At the same Russia has yet to choose from the existing scenarios for Moldova – ‘Trasnistrization’ of Moldova inside of the CIS, ‘Kaliningrad on the Dniestr’ with Moldova joining Romania or Great Romania uniting Romania, Moldova and Transnistria outside of the NATO and the EU as a precondition for the Western Balkans to join the Russian Eurazian project. There are Moldovan and Romanian politicians who would like to remain in history as great ‘unificators’. But first the idea should become popular what ‘propaganda as usual’ with the help of the new communications tools can assure. Nevertheless for now Moldova is far of being the top priority for Russia who at the moment is busy with more important developments, which can introduce some corrections to the existent scenarios.
Russian ‘Fait Accompli’ Approach
At the mean time Moldova and Romania at the level of governments launched the process of latent integration synchronizing work of both governments and implementing the idea of transforming Moldova in South-East Region of Romania. At the same time Transnistria from 2009 actively harmonizes its legislation and institutes with Russia’s under auspices of the Russian Embassy to Chisinau. When the critical mass of change on two sides will be achieved and will reach a point of no return the EU will be acknowledged about this.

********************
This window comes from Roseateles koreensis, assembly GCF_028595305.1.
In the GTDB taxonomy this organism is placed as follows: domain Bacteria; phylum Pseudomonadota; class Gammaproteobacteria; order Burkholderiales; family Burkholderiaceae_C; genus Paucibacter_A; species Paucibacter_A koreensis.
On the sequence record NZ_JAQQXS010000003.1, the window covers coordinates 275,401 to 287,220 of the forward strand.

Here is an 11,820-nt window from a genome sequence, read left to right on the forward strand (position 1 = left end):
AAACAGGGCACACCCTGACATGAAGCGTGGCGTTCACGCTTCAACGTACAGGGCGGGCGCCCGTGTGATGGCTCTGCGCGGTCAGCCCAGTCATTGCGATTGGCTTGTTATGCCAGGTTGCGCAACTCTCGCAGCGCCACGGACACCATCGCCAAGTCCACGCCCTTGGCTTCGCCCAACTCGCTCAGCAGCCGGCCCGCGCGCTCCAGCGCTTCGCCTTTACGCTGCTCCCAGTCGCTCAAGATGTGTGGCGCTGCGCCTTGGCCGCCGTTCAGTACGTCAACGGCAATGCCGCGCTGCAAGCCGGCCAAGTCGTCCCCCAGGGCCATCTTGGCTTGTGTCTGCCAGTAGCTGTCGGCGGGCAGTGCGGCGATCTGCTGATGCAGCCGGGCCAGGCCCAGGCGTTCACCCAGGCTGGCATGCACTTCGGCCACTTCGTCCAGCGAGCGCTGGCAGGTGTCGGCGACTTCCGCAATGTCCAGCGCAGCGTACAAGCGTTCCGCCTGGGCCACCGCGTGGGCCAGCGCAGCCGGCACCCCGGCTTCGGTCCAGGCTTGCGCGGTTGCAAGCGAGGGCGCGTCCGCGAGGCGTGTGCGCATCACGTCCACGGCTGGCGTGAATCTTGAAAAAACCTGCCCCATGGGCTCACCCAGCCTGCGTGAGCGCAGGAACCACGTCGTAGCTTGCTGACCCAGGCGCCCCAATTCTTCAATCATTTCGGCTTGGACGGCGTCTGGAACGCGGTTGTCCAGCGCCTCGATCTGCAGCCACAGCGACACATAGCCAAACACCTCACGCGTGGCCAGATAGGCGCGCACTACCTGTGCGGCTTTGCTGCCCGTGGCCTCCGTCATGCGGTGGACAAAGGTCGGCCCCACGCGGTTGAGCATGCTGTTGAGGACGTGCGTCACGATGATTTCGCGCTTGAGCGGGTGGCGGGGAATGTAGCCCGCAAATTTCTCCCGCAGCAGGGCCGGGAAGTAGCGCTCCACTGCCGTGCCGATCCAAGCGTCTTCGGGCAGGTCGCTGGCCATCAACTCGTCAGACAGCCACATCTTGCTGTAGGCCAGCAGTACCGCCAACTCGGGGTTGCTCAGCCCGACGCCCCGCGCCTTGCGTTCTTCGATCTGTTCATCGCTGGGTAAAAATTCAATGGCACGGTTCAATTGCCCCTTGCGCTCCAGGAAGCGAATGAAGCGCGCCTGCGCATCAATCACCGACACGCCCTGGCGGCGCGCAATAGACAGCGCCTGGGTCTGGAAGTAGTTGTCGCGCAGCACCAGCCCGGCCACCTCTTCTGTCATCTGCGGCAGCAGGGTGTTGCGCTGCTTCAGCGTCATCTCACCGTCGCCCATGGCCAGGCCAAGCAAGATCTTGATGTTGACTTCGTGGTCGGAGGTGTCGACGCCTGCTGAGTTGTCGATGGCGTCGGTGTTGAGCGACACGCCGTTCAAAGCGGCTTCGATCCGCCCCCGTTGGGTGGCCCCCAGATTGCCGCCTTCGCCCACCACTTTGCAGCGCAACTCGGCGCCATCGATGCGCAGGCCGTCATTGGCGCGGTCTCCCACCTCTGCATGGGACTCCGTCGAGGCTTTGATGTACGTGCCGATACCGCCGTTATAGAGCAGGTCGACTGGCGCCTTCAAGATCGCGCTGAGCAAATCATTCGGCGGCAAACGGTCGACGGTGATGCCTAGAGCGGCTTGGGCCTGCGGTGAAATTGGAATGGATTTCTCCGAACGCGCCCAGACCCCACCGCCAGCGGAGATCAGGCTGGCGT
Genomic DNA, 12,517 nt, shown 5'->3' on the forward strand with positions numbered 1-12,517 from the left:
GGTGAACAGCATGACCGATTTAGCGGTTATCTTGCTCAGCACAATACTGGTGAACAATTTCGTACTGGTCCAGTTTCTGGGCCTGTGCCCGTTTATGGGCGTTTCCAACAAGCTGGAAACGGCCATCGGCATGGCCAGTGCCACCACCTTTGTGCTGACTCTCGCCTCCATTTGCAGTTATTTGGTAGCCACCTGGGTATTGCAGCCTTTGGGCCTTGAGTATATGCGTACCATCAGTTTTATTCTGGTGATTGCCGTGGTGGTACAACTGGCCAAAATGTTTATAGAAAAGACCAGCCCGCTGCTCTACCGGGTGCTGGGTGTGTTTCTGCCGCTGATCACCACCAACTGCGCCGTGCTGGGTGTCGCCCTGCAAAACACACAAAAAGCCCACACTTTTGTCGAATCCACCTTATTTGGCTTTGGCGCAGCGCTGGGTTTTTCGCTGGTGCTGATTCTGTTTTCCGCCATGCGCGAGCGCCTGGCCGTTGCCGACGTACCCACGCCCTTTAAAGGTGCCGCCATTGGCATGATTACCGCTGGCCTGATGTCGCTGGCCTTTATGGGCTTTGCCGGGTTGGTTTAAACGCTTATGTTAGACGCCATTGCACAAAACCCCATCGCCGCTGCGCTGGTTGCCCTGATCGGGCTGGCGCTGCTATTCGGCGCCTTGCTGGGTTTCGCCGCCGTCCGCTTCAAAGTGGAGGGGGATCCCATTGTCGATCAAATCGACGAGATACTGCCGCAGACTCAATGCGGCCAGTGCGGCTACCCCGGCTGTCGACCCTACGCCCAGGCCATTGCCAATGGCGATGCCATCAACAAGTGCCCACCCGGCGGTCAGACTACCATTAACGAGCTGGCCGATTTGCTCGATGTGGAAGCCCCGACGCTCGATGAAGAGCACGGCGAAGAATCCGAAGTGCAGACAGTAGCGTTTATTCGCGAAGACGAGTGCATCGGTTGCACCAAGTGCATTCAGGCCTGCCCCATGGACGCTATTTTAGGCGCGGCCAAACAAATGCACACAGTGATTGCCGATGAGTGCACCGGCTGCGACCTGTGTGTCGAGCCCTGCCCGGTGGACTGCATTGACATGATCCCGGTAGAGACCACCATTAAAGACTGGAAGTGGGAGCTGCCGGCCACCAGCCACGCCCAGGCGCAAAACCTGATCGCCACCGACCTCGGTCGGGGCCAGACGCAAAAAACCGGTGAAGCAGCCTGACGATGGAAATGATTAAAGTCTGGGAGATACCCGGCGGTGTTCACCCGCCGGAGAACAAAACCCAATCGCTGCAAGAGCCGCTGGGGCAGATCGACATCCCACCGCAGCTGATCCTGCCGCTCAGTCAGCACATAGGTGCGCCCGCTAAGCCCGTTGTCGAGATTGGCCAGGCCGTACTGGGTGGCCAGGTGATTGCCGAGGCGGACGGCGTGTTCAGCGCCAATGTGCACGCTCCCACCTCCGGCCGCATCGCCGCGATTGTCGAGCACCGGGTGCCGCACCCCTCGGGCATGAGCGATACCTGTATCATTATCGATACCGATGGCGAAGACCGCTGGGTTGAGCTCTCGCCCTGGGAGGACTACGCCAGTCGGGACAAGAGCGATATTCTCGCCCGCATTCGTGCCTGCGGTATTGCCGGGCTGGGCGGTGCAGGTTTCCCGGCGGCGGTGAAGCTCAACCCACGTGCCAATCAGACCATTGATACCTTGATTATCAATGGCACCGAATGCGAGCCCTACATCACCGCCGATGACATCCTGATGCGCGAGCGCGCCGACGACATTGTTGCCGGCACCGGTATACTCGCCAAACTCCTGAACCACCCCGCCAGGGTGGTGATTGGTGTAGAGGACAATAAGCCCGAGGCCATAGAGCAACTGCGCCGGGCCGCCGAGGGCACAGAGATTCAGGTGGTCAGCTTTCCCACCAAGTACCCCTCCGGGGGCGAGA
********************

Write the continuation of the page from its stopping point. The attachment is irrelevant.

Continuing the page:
Obviously it’s better to prevent the negative situation than to deal with it when it will become too chaotic and unmanageable for the EU. The offering of the EU membership prospective to Moldova would prevent Europe from this surrealist scenario as Moldova will be increasingly resolute on its European integration way and not vulnerable to provocations.